I left for Peru on a brisk early morning in late summer—just that time of year when you begin to feel like fall has come to slowly let out the steam of the boiling summer heat. The drive to the airport was short and quiet as my wife, Carolyn, and I made our way through a city still deep in sleep. We exchanged a sweet goodbye, and I stepped from our car to begin my 3,400-mile journey from home. “This week is to be the beginning of something new.” The electricity of the thought caused my heart to race. My mind bowed in awe-struck humility at the journey I was on.
“Me … For this work God has chosen me.”
I have often heard it recounted that God chooses the least likely and least qualified individuals to do the most powerful work. And here I stood, a young boy before my Goliath. A man “slow of speech” before Pharaoh. You see, I was leaving my hometown of Nashville, Tenn., to go to Comas, a very poor district of Lima, Peru, to assist local Christians in reaching out to their neighbors. The vehicle: savings groups. The goal: addressing the depravity of the human race. I hope after reading that last sentence your eyes popped. Yes, my Goliath was the depravity of the people of Comas. … Ever since Adam and Eve “took from the tree and ate” the world that we live in has had problems. Humankind ushered in a broken world where we regularly show ourselves to be poor. In Comas, Peru, poverty manifests itself in broken governmental systems, lack of economic opportunity for the least fortunate, and inability to meet humanity’s most basic needs. The task that God gave me and my team was to participate in His redemptive work by training our brothers and sisters in Peru how to save money as a group. It is a model that builds community and solidarity, while reaching the world’s most materially poor by beginning to help them save for a wide range of needs, from productive investment to medical emergencies.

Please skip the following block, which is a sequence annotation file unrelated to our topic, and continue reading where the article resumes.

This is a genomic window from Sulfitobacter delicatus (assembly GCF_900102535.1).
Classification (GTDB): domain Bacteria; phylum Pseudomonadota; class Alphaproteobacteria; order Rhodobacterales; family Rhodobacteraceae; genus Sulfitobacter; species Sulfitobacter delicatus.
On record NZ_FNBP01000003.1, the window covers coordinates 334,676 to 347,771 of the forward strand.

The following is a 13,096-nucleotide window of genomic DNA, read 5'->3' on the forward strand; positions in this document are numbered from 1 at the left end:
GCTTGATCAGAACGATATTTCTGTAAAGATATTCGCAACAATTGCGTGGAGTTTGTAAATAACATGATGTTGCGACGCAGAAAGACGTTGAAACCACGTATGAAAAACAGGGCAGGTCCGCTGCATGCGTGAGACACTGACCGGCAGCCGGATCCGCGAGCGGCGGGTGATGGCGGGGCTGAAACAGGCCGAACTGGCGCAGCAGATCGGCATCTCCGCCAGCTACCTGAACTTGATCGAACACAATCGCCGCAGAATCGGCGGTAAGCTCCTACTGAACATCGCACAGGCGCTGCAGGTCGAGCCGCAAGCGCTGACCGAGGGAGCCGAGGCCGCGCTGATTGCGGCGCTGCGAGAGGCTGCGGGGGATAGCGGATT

In Peru, the evidence of humanity’s brokenness is palpable, but the results of the Fall are not limited to Comas, Peru. The evidence is in Nashville too—in my city, my church, and my home. Fortunately for the world, our job as believers is not to defeat this brokenness but only to enter into the fray—to be like David before his Goliath, trusting in our God to use something simple to defeat something seemingly indestructible, and proving God to be who He is: the one whose “power is made perfect in our weakness” (2 Corinthians 12:9).
Guest post by Isaac Ezell, regional representative
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